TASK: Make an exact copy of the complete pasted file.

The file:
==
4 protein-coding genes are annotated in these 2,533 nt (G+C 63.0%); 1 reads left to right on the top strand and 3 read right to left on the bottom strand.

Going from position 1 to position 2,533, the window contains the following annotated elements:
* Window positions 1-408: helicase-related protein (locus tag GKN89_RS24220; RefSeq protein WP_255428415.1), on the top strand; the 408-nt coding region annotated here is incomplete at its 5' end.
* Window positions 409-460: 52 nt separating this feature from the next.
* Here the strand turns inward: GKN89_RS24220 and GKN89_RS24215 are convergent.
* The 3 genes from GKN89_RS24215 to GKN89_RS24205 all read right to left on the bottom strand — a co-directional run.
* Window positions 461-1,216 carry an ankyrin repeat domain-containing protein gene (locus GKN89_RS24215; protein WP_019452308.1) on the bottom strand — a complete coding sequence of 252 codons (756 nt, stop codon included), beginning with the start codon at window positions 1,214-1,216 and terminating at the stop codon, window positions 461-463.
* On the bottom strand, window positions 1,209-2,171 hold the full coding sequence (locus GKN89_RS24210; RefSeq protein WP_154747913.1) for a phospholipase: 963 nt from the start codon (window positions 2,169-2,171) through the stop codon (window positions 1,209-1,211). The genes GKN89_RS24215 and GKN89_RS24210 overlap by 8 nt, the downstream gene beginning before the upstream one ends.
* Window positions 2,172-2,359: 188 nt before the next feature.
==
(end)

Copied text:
4 protein-coding genes are annotated in these 2,533 nt (G+C 63.0%); 1 reads left to right on the top strand and 3 read right to left on the bottom strand.

Going from position 1 to position 2,533, the window contains the following annotated elements:
* Window positions 1-408: helicase-related protein (locus tag GKN89_RS24220; RefSeq protein WP_255428415.1), on the top strand; the 408-nt coding region annotated here is incomplete at its 5' end.
* Window positions 409-460: 52 nt separating this feature from the next.
* Here the strand turns inward: GKN89_RS24220 and GKN89_RS24215 are convergent.
* The 3 genes from GKN89_RS24215 to GKN89_RS24205 all read right to left on the bottom strand — a co-directional run.
* Window positions 461-1,216 carry an ankyrin repeat domain-containing protein gene (locus GKN89_RS24215; protein WP_019452308.1) on the bottom strand — a complete coding sequence of 252 codons (756 nt, stop codon included), beginning with the start codon at window positions 1,214-1,216 and terminating at the stop codon, window positions 461-463.
* On the bottom strand, window positions 1,209-2,171 hold the full coding sequence (locus GKN89_RS24210; RefSeq protein WP_154747913.1) for a phospholipase: 963 nt from the start codon (window positions 2,169-2,171) through the stop codon (window positions 1,209-1,211). The genes GKN89_RS24215 and GKN89_RS24210 overlap by 8 nt, the downstream gene beginning before the upstream one ends.
* Window positions 2,172-2,359: 188 nt before the next feature.